The Aussie dollar traded below 76 cents overnight for the first time since mid-April. It’s currently sitting just above the lows at 0.7604, just 80 points higher than the low for the year at 0.7532 we saw in early April.
That is good news for the economy, as we saw yesterday with the increase in exports driving manufacturing’s first expansion for six months. The weaker Aussie dollar is also helping to bring in more tourists to Australia and slow the rate of Australians heading overseas for holidays. That’s good for economic growth too.
A number of senior figures at the RBA, from governor Glenn Stevens down, are on the record as saying that a lower Aussie dollar would benefit the economy. Indeed, in last month’s statement accompanying the decision to cut rates, Stevens said:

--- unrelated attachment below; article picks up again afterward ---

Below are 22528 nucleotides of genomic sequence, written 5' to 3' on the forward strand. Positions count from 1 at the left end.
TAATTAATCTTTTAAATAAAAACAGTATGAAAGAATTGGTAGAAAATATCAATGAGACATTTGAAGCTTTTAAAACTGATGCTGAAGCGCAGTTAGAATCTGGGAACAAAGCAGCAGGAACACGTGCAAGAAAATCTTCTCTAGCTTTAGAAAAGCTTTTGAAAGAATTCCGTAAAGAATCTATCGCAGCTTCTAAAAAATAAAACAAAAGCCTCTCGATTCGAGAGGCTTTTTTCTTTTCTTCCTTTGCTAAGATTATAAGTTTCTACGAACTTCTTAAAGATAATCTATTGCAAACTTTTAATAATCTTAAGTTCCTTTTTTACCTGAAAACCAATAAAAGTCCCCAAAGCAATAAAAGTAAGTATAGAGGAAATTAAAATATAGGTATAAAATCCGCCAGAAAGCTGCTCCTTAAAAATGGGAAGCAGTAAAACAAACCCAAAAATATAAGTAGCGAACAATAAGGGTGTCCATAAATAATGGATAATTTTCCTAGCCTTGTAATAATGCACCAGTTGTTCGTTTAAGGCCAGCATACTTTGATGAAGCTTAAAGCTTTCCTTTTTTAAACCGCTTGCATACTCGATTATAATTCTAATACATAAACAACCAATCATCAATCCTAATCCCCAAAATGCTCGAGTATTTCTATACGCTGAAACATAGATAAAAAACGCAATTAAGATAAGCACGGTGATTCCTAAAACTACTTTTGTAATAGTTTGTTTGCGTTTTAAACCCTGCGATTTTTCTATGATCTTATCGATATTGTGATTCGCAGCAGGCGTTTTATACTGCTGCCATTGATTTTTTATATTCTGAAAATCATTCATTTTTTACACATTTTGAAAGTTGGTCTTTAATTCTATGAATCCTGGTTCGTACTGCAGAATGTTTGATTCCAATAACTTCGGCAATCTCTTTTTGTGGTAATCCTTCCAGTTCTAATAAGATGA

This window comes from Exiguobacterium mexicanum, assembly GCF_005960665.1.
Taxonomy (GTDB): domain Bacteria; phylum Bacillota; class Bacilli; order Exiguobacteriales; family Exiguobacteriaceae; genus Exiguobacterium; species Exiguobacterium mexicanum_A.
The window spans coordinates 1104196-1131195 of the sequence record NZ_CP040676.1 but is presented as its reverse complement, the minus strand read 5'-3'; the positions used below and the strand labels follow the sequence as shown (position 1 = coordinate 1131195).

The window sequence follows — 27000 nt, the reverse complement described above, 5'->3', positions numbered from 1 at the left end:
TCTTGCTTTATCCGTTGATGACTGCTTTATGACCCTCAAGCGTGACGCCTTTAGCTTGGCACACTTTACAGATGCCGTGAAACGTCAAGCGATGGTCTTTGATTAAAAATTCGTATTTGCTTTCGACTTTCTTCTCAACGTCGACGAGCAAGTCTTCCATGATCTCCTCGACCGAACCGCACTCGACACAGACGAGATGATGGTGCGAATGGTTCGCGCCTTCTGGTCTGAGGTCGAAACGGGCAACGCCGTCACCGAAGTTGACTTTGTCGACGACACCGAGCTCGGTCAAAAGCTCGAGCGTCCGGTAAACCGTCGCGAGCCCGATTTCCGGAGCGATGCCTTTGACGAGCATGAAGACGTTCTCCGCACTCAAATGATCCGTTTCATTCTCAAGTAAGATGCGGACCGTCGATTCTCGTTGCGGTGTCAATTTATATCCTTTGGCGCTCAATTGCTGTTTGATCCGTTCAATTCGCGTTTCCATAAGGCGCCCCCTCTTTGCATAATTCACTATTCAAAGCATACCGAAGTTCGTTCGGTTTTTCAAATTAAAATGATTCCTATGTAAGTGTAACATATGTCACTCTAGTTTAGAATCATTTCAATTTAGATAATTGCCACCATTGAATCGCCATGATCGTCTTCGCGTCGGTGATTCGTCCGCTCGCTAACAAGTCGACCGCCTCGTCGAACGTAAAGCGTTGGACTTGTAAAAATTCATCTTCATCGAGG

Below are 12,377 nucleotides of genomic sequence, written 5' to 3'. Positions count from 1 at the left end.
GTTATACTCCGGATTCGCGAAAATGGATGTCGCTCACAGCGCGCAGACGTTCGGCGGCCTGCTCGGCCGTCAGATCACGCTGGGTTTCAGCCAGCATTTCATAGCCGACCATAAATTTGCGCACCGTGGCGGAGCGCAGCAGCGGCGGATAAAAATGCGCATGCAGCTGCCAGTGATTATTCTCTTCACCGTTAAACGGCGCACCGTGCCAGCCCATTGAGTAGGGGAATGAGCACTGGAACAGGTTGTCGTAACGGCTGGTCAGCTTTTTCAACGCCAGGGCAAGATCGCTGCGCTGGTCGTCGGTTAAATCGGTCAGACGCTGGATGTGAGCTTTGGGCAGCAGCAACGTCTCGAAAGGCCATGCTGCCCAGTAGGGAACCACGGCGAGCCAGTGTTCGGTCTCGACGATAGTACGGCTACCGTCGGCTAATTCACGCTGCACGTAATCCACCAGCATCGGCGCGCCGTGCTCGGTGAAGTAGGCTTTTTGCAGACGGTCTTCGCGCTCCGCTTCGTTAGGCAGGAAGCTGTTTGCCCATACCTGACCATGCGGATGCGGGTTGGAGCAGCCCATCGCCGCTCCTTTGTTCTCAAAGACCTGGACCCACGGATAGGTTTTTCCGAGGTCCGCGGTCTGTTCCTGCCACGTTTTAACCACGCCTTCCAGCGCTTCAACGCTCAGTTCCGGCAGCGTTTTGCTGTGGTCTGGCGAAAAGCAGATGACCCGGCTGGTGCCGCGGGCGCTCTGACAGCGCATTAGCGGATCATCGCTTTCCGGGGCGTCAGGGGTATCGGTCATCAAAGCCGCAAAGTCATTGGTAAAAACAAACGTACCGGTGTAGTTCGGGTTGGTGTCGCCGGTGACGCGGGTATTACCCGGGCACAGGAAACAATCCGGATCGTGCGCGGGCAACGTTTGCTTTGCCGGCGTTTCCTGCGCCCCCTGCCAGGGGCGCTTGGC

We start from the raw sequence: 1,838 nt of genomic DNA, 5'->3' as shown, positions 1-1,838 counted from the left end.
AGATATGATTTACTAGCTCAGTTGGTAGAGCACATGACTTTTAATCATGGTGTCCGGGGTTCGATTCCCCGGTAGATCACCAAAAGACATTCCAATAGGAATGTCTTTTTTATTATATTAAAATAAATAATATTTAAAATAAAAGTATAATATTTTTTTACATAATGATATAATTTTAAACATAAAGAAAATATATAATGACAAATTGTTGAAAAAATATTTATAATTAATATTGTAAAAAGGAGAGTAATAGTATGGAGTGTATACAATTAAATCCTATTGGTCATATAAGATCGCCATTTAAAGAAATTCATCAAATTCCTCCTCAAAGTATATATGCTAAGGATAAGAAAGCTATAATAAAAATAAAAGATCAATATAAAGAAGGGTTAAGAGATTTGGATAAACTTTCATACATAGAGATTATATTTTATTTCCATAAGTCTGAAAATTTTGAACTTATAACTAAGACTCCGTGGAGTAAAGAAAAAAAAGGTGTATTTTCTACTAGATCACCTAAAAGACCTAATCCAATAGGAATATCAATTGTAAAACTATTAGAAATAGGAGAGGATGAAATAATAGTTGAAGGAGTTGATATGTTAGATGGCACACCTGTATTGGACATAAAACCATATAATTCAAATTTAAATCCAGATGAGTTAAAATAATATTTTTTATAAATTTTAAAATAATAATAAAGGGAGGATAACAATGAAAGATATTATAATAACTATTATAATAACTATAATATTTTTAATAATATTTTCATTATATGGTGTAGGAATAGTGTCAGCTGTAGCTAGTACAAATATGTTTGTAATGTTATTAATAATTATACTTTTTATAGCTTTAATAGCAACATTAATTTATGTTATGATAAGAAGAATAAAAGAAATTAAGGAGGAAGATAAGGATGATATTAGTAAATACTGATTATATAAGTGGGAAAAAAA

Further depreciation seems both likely and necessary, particularly given the significant declines in key commodity prices.
Up to this point, the RBA has been loathe to intervene to drive the Aussie lower. But Stevens has not missed any opportunity in the past few years to talk the Aussie down. Jawboning, that’s called.
For mine, there is no better place to jawbone than in his statement this afternoon after the widely expected decision to leaves rates at 2%. Stevens has the best opportunity he has had in ages to combine the strengthening environment for the US dollar with a wink to lower rates, an explicit easing bias, to push the Aussie dollar lower.
If he gets it right he can have the Aussie trading down and through the year’s lows later today with a bias to lower levels as the year progresses.
That would be great news for the economy.